Update: The Park Hyatt Shenzhen is 1 of 5 properties to change categories on March 22 at 8 a.m. CST from Category 4 to Category 5.
The Park Hyatt Shenzhen is a brand new property in the heart of Shenzhen’s financial district, Futian. In addition to easy access to the Convention and Exhibition Center and accompanying metro station, it shares the skyline with other premier properties such as the Four Seasons and Ritz Carlton. Located in Ping An Financial Center South, it has 51 floors and stands nearly 1,000 feet tall, towered by only the Ping An Financial Center next door, which is the tallest building in Shenzhen and fourth tallest building in the world. When the Park Hyatt opened in July 2019, it was the most expensive category 4 Hyatt property in the world, commanding nearly $500/night. We visited to see if the hotel lived up to the Park Hyatt brand standard.
We arrived at the Park Hyatt Shenzhen and were instantly impressed. Our driver had no issue finding the entrance, which was well staffed with porters at the ready to help with luggage and directions. We were escorted up to the 33rd floor, which serves as the lobby.
At first sight, it was clear that this was a Yabu Pushelberg designed property. The lobby was spacious, modern, and attractively appointed. An abundance of natural light permeated the lobby through large floor-to-ceiling glass windows. At check in we were informed that we had been upgraded to a premium suite, a 1,200 square foot Executive Suite on the 37th floor, in recognition of our World of Hyatt Globalist status.
The room was comfortably furnished, yet sleek and minimal. Similar to the lobby, the floor-to-ceiling windows let in lots of light and provided 180° panoramic views of the city. Some local snacks and a large slice of cheesecake were delivered to the room shortly after we settled in. Chocolates were also placed bedside each evening during turndown service.
We also created a walk-through room tour video to supplement the pictures. I think it adds dimensions and provides a better overall spatial feel to the flow of the room which I couldn’t capture in the pictures. The appointments reflect a contemporary Asian influence that balances simplicity with comfort.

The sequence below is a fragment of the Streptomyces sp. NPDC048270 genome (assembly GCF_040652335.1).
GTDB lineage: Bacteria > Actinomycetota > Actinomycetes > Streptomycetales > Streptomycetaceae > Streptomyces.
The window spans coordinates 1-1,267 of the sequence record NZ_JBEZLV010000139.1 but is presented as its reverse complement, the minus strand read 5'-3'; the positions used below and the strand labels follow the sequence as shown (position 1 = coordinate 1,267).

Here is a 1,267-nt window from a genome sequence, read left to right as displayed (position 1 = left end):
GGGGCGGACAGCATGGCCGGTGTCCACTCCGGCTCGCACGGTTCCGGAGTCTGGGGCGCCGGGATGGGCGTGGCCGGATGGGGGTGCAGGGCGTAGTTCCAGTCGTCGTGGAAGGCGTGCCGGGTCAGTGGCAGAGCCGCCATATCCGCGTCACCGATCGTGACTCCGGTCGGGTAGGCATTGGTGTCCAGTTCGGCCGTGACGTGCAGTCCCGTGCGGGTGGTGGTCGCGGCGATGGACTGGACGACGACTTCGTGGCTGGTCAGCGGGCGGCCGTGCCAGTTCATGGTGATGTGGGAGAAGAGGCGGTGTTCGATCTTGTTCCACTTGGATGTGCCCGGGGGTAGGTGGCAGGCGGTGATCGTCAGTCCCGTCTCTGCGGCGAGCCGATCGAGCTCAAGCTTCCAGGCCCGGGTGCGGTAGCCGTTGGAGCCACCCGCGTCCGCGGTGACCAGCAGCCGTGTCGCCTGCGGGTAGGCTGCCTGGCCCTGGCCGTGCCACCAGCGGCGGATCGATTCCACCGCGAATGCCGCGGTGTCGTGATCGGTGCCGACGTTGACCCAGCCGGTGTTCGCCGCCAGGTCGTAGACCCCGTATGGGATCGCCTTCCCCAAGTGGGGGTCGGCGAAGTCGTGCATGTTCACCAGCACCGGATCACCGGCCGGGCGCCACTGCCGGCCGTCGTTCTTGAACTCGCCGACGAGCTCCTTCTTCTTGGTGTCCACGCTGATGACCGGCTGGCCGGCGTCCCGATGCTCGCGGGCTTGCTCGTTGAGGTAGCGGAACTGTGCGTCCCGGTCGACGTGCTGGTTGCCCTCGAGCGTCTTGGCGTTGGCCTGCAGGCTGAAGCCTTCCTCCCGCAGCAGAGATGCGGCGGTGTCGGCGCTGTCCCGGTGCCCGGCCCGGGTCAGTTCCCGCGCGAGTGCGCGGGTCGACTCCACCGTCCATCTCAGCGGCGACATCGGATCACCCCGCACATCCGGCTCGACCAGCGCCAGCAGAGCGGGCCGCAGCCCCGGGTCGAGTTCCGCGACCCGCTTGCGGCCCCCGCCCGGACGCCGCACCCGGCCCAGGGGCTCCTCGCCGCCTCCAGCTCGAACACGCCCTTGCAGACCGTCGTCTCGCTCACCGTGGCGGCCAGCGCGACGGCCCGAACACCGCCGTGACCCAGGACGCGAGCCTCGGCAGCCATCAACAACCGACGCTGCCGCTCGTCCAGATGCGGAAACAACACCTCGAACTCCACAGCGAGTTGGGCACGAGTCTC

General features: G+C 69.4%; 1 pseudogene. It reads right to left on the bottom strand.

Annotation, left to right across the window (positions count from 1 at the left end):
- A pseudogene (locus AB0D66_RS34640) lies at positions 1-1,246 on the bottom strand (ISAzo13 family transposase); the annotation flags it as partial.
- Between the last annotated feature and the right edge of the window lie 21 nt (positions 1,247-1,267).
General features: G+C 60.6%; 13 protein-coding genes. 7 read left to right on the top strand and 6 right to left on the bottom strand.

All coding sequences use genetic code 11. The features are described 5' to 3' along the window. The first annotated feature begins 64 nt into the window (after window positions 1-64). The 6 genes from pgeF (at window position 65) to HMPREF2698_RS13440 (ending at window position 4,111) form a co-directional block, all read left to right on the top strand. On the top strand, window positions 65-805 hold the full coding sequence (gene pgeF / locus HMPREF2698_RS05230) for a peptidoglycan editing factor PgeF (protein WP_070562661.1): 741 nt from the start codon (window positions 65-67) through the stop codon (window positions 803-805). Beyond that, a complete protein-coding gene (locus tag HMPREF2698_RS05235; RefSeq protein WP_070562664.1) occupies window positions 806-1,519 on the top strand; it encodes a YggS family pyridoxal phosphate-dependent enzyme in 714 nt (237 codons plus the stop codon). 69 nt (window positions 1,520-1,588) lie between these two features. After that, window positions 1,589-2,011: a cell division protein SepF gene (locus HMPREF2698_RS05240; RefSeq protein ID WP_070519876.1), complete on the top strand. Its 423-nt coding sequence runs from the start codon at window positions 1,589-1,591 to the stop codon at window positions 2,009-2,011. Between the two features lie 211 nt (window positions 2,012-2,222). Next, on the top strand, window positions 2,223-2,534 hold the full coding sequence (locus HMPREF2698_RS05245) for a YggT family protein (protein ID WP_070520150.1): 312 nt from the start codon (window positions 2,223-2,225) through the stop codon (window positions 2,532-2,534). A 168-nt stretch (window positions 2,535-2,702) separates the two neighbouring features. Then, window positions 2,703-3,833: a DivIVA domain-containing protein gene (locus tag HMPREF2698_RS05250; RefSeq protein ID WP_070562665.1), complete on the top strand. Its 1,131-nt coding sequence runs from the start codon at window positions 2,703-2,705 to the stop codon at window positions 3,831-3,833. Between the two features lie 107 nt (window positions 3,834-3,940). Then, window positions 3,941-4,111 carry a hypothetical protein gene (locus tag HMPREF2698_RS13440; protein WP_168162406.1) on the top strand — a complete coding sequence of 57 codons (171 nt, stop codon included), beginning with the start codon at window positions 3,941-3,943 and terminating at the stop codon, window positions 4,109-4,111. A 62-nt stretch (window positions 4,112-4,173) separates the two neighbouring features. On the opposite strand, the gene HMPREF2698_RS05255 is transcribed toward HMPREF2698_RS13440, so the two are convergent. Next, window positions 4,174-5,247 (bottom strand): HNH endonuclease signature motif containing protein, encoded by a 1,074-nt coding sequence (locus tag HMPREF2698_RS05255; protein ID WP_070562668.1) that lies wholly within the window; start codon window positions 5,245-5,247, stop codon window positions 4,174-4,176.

Breakfast was on the top floor at The Glasshouse. It featured a modest buffet spread with a la carte items to supplement. The space was small and had a queue for entry every morning. It seemed quite popular with guests and local residents alike. We thoroughly enjoyed the quality of the offerings but were disappointed each morning to be told by the staff that the dim sum items were all out. However, on the final morning of our stay, we asked the chef about this — he seemed confused and told us that there was plenty and would send some to our table. A few seconds later and we were eating pork shaomai, custard buns and shrimp har gow.
Items from the buffet included both Western and Chinese options. Cold cut meats, bacon, sausage, and cereals were served alongside noodles and fried rice. I never recommend bacon in China – and still don’t.
The one thing that stood out to me was plating (or lack thereof). Entrees were small and served on large white plates. Dim sum were served in large bamboo steamers, each containing only two small pieces. Tables often piled up with plates when the staff were too busy to remove them. Service was slow, but friendly. Overall the food was good, and the Western options were significantly better than other hotels in China.
The Park Hyatt Shenzhen has a spa, fitness area, and pool worthy of the Park Hyatt brand. The gym was large and had an excellent variety of equipment spread across many rooms. There was even a large studio room for group lessons that you could join.
Overall, we found the Park Hyatt Shenzhen to be very comfortable and attractive. It’s conveniently located near corporate offices and shopping malls, and is only a short walk from a metro station, or a quick taxi ride from the Futian Checkpoint on the Hong Kong border. The entire property makes extensive use of large panes of glass — the lobby, guestrooms, fitness area, and even the pool ceiling allow plenty of natural light. The suite had a lot of character and we appreciated the contemporary Asian design.
The service and decor were very consistent with the Park Hyatt brand. As a World of Hyatt Globalist member, we received complimentary breakfast for two, a few tasty treats delivered to the room after check-in, and a very nice suite upgrade. While we didn’t run into Peter Hildebrand, the General Manager, we’d met Peter back when he managed the W Hong Kong. Coincidentally, that property is one of the few W brand hotels we like.
Currently sitting at 15,000 points/night, it’s hard to consider this property a good value on points. It’ll be an especially poor value for redemption once it moves up to 20,000 points/night, considering the cash rate has now fallen to under $250/night. That being said, the cash price is competitive with the likes of the Marriott Nanshan, St. Regis, Four Seasons, and Ritz Carlton. I would rank Shenzhen’s hotels in that order, with the Park Hyatt Shenzhen besting all of them with its spacious rooms and public areas, gorgeous facilities and amenities, and given how new the property still feels. Although I’ll add that both Flyertalk and TripAdvisor disagree with me.